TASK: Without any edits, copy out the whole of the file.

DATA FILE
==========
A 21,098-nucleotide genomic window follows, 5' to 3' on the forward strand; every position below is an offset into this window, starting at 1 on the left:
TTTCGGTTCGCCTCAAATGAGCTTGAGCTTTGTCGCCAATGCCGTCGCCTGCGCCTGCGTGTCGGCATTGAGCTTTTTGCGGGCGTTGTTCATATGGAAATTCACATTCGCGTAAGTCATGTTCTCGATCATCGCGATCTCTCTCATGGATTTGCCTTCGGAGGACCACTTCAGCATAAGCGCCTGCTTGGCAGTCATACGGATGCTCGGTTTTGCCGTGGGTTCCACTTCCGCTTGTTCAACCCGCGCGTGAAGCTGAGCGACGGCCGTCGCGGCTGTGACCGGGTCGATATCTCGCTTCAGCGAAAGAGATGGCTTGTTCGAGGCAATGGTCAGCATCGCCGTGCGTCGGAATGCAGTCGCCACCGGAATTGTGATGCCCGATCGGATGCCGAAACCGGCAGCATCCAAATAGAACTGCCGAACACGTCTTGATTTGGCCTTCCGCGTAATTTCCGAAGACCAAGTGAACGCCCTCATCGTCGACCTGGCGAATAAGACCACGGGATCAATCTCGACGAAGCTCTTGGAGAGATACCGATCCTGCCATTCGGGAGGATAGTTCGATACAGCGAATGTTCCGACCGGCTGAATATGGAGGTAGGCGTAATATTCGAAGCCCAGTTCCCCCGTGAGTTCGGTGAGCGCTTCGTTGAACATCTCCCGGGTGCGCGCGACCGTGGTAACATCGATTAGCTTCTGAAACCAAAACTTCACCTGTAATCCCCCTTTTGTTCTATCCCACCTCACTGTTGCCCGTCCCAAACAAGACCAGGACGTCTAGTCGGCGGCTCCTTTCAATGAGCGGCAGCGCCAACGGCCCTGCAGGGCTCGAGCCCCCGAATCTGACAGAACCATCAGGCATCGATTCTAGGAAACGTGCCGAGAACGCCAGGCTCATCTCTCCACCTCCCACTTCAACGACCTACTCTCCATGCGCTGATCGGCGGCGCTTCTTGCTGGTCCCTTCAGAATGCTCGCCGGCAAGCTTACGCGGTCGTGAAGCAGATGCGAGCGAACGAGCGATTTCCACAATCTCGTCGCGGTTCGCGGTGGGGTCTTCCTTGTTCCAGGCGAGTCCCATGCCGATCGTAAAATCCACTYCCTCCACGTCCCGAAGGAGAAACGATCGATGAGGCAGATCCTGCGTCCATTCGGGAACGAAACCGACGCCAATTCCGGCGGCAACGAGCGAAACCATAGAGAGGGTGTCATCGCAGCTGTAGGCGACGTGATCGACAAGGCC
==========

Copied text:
A 21,098-nucleotide genomic window follows, 5' to 3' on the forward strand; every position below is an offset into this window, starting at 1 on the left:
TTTCGGTTCGCCTCAAATGAGCTTGAGCTTTGTCGCCAATGCCGTCGCCTGCGCCTGCGTGTCGGCATTGAGCTTTTTGCGGGCGTTGTTCATATGGAAATTCACATTCGCGTAAGTCATGTTCTCGATCATCGCGATCTCTCTCATGGATTTGCCTTCGGAGGACCACTTCAGCATAAGCGCCTGCTTGGCAGTCATACGGATGCTCGGTTTTGCCGTGGGTTCCACTTCCGCTTGTTCAACCCGCGCGTGAAGCTGAGCGACGGCCGTCGCGGCTGTGACCGGGTCGATATCTCGCTTCAGCGAAAGAGATGGCTTGTTCGAGGCAATGGTCAGCATCGCCGTGCGTCGGAATGCAGTCGCCACCGGAATTGTGATGCCCGATCGGATGCCGAAACCGGCAGCATCCAAATAGAACTGCCGAACACGTCTTGATTTGGCCTTCCGCGTAATTTCCGAAGACCAAGTGAACGCCCTCATCGTCGACCTGGCGAATAAGACCACGGGATCAATCTCGACGAAGCTCTTGGAGAGATACCGATCCTGCCATTCGGGAGGATAGTTCGATACAGCGAATGTTCCGACCGGCTGAATATGGAGGTAGGCGTAATATTCGAAGCCCAGTTCCCCCGTGAGTTCGGTGAGCGCTTCGTTGAACATCTCCCGGGTGCGCGCGACCGTGGTAACATCGATTAGCTTCTGAAACCAAAACTTCACCTGTAATCCCCCTTTTGTTCTATCCCACCTCACTGTTGCCCGTCCCAAACAAGACCAGGACGTCTAGTCGGCGGCTCCTTTCAATGAGCGGCAGCGCCAACGGCCCTGCAGGGCTCGAGCCCCCGAATCTGACAGAACCATCAGGCATCGATTCTAGGAAACGTGCCGAGAACGCCAGGCTCATCTCTCCACCTCCCACTTCAACGACCTACTCTCCATGCGCTGATCGGCGGCGCTTCTTGCTGGTCCCTTCAGAATGCTCGCCGGCAAGCTTACGCGGTCGTGAAGCAGATGCGAGCGAACGAGCGATTTCCACAATCTCGTCGCGGTTCGCGGTGGGGTCTTCCTTGTTCCAGGCGAGTCCCATGCCGATCGTAAAATCCACTYCCTCCACGTCCCGAAGGAGAAACGATCGATGAGGCAGATCCTGCGTCCATTCGGGAACGAAACCGACGCCAATTCCGGCGGCAACGAGCGAAACCATAGAGAGGGTGTCATCGCAGCTGTAGGCGACGTGATCGACAAGGCC